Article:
One of them is Makito Kochihira, an endearing 26-year-old who offers tours of the area and owns a 130-year-old thatched-roof farmhouse called Nishione (https://semboku-gt.jp/en/stay/nishinoie/), where he provides delicious traditional meals as well as overnight accommodations.
The meal he served consisted of kiritanpo, a traditional food made from half-mashed steamed rice wrapped on a stick and roasted over a charcoal fire in the middle of the room. It was served with a hotpot, the Japanese version of kubbe soup, consisting of a broth full of vegetables and chicken. But no sushi.
Makito also led us to one of the most riveting parts of the visit – a trek to Yuzawa in the southeast corner of Akita, known for its volcanic landscapes. An 800-m. walk through the Oyasukyu Gorge is the next best thing to being in an Indiana Jones film or the fire swamp of The Princess Bride – simply a stunning journey on a wooden walkway through a steaming volcanic river pumping out steam.
Close by was Kawarage Jigoku, one of Japan’s most sacred natural wonders, full of eerie white lava rock formations and the pungent smell of sulfur. We were just about the only tourists at either site.
Back in Kakunodate, don’t miss a visit to one of the authentic Samurai residences that pays homage to the revered Japanese culture. We strolled around the Aoyagi Samurai Manor Museum (www.samuraiworld.com/english) and checked out the impressive sword collection.
And then, there’s the reason the region is called Akita. Yoshima and her two Akita Inu dogs have opened their home to visitors, where you can just sit with the regal-looking dogs, take them for a walk, or even stay the night or have a meal. (www.kanpai-japan.com/accommodation-japan/enishi-kakunodate)
Dinner in Japan
DID SOMEONE mention dinner? We had two sumptuous ones in Akita, the first at the Hideyoshi Suzuki Sake Brewery in Daisen-City (www.hideyoshi.co.jp/en), following an in-depth guided tour of the cavernous brewery by its president Suzuki Naoki, whose family has run the business for seven generations. Everything you ever wanted to know about saki and more, including an eight-course pairing meal with delicious vegetable, fish, and rice dishes, and a saki for each one.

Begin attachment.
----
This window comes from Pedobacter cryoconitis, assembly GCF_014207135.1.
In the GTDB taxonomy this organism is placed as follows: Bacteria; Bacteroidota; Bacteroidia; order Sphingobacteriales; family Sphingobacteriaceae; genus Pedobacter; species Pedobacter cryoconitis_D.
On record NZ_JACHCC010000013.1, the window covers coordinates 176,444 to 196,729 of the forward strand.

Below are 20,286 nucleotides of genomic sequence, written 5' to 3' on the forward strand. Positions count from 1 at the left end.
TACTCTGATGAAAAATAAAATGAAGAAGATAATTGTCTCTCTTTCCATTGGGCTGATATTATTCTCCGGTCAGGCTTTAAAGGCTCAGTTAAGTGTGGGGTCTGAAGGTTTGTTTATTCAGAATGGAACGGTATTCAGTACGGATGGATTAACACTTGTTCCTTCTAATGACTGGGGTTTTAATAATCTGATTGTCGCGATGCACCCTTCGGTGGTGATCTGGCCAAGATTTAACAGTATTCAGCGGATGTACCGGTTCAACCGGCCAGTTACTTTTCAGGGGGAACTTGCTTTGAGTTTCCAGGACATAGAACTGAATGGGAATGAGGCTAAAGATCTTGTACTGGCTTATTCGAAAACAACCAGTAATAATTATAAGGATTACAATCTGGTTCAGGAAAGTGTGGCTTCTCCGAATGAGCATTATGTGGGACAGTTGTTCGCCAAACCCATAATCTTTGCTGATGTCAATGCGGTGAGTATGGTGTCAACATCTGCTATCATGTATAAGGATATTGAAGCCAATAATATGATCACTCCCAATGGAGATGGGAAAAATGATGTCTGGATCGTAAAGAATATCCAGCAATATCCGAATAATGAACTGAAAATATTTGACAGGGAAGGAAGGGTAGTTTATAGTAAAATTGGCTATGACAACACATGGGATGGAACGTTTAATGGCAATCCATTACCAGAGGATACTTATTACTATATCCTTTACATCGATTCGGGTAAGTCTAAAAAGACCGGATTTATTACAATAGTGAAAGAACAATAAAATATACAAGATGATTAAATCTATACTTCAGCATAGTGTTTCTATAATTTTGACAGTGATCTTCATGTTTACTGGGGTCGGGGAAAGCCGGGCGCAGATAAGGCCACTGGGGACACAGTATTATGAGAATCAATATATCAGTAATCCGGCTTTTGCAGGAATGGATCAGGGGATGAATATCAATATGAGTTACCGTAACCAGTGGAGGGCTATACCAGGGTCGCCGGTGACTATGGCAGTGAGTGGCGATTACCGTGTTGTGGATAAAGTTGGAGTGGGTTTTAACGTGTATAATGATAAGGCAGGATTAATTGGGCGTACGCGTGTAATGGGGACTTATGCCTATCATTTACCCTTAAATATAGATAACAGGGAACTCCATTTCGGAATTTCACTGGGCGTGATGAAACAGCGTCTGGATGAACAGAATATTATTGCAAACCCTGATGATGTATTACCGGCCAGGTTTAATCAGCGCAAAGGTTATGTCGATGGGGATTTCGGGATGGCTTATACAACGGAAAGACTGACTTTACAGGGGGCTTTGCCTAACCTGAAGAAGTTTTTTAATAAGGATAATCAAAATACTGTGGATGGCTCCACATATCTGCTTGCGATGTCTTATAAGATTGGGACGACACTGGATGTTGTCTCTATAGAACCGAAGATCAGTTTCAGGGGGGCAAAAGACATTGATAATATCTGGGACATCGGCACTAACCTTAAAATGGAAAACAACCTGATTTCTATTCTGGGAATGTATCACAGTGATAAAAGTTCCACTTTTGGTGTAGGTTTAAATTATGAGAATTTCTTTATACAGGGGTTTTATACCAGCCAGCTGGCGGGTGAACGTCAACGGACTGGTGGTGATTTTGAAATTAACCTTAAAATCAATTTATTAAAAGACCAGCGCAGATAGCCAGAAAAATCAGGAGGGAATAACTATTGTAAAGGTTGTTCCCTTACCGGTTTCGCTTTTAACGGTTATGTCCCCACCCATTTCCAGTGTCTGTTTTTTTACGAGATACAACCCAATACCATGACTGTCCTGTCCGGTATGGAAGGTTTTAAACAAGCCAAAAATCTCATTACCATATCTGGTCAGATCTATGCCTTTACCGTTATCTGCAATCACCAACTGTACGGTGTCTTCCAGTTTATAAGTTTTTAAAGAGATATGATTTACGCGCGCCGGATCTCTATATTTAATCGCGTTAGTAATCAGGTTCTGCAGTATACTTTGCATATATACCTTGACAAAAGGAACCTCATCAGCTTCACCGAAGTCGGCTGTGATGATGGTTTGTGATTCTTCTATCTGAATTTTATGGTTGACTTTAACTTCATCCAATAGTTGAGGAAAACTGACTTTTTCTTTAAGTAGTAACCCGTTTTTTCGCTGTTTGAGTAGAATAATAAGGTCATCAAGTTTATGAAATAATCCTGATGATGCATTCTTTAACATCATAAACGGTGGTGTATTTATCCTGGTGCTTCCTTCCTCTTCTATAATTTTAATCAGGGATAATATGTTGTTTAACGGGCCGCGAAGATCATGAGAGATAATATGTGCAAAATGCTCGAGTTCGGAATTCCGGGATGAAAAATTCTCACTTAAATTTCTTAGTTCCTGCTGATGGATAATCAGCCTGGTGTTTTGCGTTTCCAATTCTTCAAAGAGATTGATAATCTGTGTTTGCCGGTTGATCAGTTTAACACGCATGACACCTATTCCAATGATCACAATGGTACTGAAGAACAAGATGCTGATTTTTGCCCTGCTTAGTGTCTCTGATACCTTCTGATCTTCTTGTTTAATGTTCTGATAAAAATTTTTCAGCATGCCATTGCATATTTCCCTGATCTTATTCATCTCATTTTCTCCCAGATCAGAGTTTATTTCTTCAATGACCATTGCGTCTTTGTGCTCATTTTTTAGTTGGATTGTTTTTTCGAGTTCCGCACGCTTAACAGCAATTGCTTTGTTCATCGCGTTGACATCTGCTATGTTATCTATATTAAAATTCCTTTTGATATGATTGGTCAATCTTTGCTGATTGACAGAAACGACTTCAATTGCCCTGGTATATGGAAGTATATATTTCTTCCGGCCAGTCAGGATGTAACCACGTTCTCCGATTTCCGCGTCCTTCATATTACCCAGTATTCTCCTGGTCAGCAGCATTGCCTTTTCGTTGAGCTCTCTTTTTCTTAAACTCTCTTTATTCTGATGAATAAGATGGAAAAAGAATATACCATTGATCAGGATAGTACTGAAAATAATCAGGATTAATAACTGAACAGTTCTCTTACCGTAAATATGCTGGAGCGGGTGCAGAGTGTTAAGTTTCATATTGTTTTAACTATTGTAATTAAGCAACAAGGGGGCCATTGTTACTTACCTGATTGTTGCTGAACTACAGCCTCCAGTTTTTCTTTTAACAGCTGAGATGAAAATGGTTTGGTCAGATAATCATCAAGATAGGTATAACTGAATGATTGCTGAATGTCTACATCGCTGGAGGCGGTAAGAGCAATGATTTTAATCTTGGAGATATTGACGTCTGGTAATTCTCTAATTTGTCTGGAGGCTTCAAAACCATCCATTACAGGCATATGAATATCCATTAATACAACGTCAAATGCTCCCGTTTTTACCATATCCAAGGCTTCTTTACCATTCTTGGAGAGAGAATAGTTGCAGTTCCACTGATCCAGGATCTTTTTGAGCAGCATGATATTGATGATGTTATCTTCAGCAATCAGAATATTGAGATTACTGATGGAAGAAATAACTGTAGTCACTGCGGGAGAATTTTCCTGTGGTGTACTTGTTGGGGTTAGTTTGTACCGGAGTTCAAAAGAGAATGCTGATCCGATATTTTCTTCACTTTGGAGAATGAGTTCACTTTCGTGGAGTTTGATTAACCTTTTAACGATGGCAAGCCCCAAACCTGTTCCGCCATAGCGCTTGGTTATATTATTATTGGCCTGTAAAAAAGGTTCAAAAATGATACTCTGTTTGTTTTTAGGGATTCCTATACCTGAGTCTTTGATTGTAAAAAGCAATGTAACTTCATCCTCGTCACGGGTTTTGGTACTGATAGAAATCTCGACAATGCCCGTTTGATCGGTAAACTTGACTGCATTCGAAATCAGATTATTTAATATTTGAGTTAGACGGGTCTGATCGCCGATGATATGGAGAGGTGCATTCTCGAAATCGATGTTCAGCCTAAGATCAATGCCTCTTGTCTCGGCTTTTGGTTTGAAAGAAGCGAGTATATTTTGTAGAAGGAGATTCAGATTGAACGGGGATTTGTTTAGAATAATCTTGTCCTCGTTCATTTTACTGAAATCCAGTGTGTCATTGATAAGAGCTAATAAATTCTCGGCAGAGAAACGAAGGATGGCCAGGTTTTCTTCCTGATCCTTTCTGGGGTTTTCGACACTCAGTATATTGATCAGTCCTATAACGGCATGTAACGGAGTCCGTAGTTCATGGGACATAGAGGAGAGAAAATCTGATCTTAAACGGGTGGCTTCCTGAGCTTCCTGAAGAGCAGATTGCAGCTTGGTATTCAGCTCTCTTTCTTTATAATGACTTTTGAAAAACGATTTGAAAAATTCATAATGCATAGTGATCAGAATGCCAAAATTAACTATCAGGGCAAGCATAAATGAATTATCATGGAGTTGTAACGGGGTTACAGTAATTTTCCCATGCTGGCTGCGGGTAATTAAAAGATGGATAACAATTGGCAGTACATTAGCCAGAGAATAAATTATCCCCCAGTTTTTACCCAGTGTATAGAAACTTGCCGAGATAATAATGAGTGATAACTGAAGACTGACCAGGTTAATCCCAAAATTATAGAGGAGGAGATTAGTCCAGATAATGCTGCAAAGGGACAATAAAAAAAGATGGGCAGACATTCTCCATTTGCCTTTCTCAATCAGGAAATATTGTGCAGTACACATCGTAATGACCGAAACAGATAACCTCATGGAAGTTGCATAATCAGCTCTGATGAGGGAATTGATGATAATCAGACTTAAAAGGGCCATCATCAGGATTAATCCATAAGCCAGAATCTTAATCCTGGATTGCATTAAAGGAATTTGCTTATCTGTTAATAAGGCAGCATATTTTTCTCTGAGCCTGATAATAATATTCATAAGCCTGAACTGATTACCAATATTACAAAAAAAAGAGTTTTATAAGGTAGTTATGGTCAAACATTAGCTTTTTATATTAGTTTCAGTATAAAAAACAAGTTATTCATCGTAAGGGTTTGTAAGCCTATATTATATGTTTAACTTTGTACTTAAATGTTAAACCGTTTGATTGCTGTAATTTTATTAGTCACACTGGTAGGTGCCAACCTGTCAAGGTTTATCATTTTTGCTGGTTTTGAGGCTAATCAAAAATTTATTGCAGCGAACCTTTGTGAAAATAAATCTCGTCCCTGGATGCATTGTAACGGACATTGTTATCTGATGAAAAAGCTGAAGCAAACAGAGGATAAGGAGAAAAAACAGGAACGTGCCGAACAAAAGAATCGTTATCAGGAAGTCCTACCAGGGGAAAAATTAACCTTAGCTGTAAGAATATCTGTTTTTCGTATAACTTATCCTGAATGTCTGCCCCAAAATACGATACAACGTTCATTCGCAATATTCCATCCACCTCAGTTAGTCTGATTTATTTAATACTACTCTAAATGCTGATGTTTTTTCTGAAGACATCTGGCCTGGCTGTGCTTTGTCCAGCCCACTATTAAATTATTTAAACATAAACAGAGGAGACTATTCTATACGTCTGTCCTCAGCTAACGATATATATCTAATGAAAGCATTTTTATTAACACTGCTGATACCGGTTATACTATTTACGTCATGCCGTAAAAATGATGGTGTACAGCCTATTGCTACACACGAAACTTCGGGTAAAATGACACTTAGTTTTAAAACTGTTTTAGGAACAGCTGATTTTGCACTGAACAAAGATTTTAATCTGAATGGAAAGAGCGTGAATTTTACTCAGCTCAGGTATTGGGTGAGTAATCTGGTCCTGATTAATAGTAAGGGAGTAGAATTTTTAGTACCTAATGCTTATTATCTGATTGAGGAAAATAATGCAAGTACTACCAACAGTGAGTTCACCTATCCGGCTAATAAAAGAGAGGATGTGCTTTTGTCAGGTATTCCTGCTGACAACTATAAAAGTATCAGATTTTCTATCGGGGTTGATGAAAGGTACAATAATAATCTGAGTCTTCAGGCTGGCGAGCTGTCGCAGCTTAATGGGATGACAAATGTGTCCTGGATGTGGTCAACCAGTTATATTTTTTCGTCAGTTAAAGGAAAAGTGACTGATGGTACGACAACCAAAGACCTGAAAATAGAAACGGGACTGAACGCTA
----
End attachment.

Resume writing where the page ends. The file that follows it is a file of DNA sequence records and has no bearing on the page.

The other meal to rave about took place at the Yamamo Miso and Soy Sauce Brewery (https://yamamo1867.com), where we learned everything about fermentation, a process that was required in Akita to preserve food during the harsh winters.
Owner Takahashi has developed a special nine-course concept menu pairing local fermented cuisine with his own miso and soy concoctions. The tour of the brewery was led by a chef who bore a striking resemblance to a young Johnny Depp, and his way around the kitchen proved that his talents are more than skin deep.
None of us who experienced the meal will ever think the same way about fermentation. For sushi, we’d have to wait one more day, apparently.
THE BULLET train to Tokyo yanked us back to 21st-century reality, but our first stop was a slow entry – a Kaieski (multi-course) lunch and traditional tea ceremony at the Minami Aoyama Sokkon restaurant. (https://otonami.jp/wabunka/experiences/en_sokkon)
However, we were eager to experience modern-day Tokyo, so thankfully the next stop was the Shibuya Scramble Square. It’s like New York’s Times Square on steroids. Called the busiest pedestrian crossing in the world, it begs even the most seasoned, cynical journalists to transform into gawking tourists filming themselves crossing at all angles with the throngs of other tourists doing the same thing.